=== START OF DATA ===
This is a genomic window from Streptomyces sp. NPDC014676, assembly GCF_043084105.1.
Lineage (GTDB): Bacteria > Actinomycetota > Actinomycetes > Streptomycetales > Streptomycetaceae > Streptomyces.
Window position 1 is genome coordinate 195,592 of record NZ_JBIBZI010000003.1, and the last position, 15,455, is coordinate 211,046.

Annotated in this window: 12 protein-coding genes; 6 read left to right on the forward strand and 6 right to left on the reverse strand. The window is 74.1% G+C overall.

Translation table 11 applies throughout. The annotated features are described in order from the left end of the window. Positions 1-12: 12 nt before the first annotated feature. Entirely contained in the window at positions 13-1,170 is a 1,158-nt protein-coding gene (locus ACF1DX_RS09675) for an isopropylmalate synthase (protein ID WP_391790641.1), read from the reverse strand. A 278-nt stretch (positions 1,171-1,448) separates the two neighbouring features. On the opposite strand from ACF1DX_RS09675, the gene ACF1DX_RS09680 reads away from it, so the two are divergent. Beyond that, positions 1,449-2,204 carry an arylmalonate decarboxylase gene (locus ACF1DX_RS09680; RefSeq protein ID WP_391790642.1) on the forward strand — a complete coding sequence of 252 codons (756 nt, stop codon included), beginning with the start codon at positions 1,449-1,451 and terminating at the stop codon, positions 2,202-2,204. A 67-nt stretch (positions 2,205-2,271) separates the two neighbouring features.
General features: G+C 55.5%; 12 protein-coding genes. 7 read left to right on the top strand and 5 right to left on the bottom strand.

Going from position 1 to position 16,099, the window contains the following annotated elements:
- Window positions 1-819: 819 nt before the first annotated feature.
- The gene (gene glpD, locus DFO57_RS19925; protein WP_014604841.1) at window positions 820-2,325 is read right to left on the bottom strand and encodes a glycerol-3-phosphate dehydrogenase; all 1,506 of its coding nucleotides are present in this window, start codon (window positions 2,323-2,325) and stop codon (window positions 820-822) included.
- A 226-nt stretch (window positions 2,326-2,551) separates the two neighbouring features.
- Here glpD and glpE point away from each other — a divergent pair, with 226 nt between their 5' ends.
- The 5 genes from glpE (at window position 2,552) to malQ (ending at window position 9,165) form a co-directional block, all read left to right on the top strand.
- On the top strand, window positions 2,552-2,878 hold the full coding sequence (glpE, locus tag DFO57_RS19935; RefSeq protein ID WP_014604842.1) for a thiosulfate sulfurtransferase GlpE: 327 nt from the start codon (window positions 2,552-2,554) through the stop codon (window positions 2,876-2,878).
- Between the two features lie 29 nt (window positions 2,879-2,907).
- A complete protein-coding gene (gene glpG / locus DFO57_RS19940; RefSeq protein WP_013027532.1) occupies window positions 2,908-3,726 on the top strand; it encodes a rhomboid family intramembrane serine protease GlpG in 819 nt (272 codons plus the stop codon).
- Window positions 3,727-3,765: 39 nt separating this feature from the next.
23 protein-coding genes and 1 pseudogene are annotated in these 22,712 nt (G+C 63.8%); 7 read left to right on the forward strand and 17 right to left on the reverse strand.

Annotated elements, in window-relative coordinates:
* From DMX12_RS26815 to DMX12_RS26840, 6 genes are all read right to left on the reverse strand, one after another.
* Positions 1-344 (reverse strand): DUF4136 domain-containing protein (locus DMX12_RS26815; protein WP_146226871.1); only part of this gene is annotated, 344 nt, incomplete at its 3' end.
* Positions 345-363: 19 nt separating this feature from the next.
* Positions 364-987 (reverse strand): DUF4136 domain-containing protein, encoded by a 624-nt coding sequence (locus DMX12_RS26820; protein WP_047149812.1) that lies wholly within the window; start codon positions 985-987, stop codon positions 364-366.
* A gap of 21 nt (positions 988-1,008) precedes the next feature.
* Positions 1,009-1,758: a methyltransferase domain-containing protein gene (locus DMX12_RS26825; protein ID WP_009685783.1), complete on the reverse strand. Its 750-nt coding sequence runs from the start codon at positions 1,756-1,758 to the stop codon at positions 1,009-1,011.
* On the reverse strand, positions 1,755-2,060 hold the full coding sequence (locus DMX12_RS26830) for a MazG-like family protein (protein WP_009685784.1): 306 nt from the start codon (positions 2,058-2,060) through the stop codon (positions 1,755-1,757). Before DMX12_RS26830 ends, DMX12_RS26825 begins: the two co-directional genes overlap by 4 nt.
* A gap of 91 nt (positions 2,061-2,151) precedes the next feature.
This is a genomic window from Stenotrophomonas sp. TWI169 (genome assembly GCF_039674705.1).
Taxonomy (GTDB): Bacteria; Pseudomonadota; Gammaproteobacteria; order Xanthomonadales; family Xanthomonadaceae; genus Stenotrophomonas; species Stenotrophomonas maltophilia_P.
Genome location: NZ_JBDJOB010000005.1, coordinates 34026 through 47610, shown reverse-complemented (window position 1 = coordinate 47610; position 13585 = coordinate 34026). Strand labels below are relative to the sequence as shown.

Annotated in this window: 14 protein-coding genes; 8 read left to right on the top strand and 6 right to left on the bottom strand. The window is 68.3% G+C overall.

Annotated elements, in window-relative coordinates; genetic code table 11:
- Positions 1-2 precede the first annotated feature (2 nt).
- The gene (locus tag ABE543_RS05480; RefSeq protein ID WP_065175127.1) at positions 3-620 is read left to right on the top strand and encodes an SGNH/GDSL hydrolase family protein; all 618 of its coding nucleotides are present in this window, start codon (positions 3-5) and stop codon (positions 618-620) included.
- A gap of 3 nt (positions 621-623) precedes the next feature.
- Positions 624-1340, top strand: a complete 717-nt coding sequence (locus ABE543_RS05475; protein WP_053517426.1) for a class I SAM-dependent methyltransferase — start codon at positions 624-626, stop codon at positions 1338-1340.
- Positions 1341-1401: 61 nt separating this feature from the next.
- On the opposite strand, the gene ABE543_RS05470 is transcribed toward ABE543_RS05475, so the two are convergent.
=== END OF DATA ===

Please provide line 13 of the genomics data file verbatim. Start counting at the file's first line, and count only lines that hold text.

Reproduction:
- On the top strand, window positions 2,552-2,878 hold the full coding sequence (glpE, locus tag DFO57_RS19935; RefSeq protein ID WP_014604842.1) for a thiosulfate sulfurtransferase GlpE: 327 nt from the start codon (window positions 2,552-2,554) through the stop codon (window positions 2,876-2,878).